LONDON -- It was the most anticipated encounter of the 1987 tennis season. Thirty-year-old Martina Navratilova, the game's most dominating player the last six years, and Steffi Graf, the 18-year-old who had not lost a match this year, in the Wimbledon final. It began with a backhand winner from Graf, but ended with her forehand error.
Navratilova's 7-5, 6-3 win was thoroughly of her own doing, with the help of net cords that seemed to reinforce the notion that she still reigns as queen of Wimbledon.
Graf surely will win here one day. Saturday wasn't the day because she lacked a change of pace. She nearly always plays in fourth gear and if that is not working she seldom downshifts, preferring to maintain the tempo.
Navratilova's plan was clearly to work her way to the net with an approach to Graf's backhand. It worked, although Graf occasionally replied with blistering passing shots. Navratilova was more aggressive and kept Graf under constant pressure to execute spectacular winners.
Graf's record against Navratilova was 3-5 before this match, but she had won in their last two meetings. That might have planted the idea in her mind that Navratilova would be the one to wilt under pressure. After all, Navratilova was trying for a record six Wimbledons in a row and a record-tying eighth singles title overall at the All England.
Graf's method of attack was to serve wide on either side to open the court for her big weapon, a moderately topped but powerfully struck forehand. This worked extremely well in the semifinals against Pam Shriver, but there was an important difference in playing Navratilova: Shriver has only a right-handed sliced backhand and Navratilova is left-handed. Navratilova simply took those balls to her forehands early and hit them back so quickly that Graf seldom had time to measure her own forehand.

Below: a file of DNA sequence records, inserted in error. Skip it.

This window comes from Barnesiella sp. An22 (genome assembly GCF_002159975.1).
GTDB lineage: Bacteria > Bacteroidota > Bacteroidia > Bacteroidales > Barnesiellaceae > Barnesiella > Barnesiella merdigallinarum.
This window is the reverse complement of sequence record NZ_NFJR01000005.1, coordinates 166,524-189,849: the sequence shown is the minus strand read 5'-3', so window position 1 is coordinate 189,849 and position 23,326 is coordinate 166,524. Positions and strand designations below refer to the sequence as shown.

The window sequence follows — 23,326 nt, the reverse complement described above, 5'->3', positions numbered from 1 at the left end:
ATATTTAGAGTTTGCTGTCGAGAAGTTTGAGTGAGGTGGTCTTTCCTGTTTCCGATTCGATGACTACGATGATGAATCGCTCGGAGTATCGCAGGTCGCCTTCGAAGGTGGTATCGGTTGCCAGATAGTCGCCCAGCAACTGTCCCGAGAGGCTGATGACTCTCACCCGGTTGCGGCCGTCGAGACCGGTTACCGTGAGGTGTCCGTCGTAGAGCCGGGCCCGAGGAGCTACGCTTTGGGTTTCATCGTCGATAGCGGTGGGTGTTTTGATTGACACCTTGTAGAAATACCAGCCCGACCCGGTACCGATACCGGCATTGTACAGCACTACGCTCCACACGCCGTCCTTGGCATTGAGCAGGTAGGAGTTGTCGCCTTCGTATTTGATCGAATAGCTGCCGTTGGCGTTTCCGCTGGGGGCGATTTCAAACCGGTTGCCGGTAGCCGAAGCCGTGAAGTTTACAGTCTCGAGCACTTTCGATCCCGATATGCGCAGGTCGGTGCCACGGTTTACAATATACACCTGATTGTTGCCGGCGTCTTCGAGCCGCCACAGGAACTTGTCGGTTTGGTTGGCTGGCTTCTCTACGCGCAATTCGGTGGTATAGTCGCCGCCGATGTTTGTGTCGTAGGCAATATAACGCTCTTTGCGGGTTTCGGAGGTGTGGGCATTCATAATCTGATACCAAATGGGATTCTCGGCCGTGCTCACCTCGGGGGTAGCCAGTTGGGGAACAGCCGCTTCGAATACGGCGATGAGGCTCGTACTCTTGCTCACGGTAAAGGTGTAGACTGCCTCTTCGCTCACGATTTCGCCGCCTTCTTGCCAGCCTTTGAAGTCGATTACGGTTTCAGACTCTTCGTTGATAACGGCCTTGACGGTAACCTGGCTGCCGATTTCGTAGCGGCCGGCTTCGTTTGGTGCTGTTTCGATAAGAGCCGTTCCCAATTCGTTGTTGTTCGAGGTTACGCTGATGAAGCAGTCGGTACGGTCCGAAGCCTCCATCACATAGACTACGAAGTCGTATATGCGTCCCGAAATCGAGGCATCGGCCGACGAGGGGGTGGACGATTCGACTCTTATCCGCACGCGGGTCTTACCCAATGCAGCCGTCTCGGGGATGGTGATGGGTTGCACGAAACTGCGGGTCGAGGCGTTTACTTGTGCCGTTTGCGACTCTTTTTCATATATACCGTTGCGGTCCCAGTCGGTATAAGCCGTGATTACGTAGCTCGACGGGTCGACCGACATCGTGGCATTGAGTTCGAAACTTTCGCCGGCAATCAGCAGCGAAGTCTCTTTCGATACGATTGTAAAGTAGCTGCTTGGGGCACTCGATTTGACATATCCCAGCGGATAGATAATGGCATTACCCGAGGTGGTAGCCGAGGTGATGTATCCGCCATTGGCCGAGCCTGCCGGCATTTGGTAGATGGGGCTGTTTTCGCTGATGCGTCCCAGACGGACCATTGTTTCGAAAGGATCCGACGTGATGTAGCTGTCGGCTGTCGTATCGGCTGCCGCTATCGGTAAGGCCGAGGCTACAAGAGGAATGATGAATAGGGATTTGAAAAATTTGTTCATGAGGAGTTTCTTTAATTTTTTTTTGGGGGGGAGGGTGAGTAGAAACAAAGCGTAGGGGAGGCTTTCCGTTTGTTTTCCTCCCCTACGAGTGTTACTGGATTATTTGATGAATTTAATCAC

On the return of serve, Graf wanted to go for winners too often. Navratilova never hesitated in following her serve to the net, but Graf too often relied on a hit-or-miss reply. When Navratilova returned serve she was undoubtedly surprised that Graf did not come in as often as she had against Shriver.
Navratilova's foot speed also seemed to intimidate Graf. The champion is perceptibly faster around the court than any other woman, and Graf may have subconsciously felt an uncommon urgency on her ground strokes. The rush produced heart-stopping passing shots but also errors.
Perhaps the best indication that Graf was never in control was that she reached only one break point on Navratilova's serve all day. She held off six set points in the first set, but Graf never had the edge -- in points or in her head.
The chances are very good they will meet again in the U.S. Open final in September. If Graf can replace her metronomic pace with a few more intentional lulls, she may turn the result around. To Navratilova goes well deserved applause for giving her best when it counted most; for her very first tournament victory in 1987 after eight finals appearances.